On a visit to Door County, Wisconsin, I took CJ on a tour of the Eagle Bluff Lighthouse. It’s a great tour to take with a 5-year-old because until 1926 it was home to a family with 7 boys. One of those boys, Walter Duclon, later served as a tour guide when the lighthouse opened to the public in the 1960, and to this day the staff is still repeating his stories.
The lighthouse had no running water, so to bathe they had to carry water up the hill from Green Bay, pail by pail. They filled the bathtub once, and that had to do for all 7 boys. The boys took turns bathing, from oldest to youngest. Walt’s turn came last. “I got in dirty,” he said, “and I got out wet.”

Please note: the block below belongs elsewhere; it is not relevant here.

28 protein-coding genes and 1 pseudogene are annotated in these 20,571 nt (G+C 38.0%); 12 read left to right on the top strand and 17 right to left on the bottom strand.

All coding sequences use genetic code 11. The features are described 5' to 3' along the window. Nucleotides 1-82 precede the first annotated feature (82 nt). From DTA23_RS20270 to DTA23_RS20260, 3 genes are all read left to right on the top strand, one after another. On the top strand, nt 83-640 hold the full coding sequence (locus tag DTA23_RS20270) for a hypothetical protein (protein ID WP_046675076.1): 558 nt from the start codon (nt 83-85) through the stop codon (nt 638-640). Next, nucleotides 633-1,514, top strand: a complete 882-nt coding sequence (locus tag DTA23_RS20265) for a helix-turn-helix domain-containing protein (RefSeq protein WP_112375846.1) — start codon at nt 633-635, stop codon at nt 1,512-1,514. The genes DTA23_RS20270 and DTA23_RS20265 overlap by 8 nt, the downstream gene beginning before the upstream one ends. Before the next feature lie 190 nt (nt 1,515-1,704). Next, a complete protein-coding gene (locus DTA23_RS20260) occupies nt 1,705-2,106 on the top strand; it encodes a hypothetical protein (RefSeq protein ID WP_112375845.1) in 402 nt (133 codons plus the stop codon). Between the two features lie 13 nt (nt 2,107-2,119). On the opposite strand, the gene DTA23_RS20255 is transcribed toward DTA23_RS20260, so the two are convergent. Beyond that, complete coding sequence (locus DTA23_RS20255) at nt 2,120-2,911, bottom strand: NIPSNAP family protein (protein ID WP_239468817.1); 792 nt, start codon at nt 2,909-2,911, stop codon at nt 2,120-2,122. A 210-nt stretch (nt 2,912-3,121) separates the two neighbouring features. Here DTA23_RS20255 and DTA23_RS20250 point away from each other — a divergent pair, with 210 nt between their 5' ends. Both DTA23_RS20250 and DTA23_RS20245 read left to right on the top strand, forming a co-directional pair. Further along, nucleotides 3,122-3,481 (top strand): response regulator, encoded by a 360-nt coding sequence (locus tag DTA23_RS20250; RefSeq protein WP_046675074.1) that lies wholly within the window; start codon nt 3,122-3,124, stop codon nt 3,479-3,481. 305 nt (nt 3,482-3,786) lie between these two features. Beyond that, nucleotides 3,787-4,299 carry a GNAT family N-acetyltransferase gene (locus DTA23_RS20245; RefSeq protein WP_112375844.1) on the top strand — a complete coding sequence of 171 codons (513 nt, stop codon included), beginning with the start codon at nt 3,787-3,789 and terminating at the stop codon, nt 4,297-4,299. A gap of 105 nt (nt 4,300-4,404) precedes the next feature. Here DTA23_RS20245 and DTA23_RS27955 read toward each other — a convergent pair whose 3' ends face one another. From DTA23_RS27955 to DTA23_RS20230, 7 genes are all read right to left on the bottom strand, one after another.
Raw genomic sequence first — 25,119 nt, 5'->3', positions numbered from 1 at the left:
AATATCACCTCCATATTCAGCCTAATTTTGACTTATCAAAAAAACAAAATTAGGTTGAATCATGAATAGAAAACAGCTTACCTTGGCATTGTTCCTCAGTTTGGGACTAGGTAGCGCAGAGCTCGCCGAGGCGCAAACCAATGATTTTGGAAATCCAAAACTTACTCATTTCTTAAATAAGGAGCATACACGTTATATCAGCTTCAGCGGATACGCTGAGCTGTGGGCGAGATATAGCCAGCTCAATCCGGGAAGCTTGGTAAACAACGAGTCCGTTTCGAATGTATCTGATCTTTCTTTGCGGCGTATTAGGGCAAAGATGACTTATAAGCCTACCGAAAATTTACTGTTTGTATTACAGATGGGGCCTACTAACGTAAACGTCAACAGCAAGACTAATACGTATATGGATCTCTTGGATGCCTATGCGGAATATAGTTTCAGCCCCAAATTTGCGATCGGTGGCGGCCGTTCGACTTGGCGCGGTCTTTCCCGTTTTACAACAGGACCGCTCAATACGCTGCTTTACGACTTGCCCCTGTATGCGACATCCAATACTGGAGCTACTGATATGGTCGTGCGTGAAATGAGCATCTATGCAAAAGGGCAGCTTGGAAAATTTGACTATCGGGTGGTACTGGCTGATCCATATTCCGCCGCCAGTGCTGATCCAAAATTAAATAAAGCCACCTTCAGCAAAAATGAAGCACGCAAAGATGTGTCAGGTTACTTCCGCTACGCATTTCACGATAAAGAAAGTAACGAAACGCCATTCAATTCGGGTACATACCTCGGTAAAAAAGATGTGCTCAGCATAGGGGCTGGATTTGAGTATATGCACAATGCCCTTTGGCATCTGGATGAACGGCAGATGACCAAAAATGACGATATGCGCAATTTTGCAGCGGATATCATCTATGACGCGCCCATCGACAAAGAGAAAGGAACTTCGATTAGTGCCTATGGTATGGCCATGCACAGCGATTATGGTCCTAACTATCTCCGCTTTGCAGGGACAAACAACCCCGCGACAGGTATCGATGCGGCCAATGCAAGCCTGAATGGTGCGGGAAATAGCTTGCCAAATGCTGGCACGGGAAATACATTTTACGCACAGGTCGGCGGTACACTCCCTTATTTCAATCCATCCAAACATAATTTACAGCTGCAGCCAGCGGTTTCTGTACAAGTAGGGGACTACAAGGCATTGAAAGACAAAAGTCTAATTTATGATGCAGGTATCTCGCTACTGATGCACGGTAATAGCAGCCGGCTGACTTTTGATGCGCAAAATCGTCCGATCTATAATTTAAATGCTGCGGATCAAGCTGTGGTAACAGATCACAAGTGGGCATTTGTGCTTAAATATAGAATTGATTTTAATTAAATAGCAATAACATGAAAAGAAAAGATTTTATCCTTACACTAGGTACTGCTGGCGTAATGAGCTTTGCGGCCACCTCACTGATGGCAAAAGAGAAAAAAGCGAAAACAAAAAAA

All 7 boys slept in a single room, and in winter no one would leave to use the outhouse. Instead, they all used a single chamber pot, and the boy who woke last had to empty it. “There wasn’t a slug among us,” Walt said. “Every one leapt from bed at the first sign of dawn.”
As I drove her away from the lighthouse, CJ asked me, “Why did the last boy up have to empty the pot?”
“Well, no one wanted to do it,” I said. “So they had to make a rule. If you had 7 brothers and sisters, how would you decide which of you should empty the pot?”
“I wouldn’t,” CJ said. “You or mommy would do it.”
“CJ!” I said. “It’s time we talked about chores.”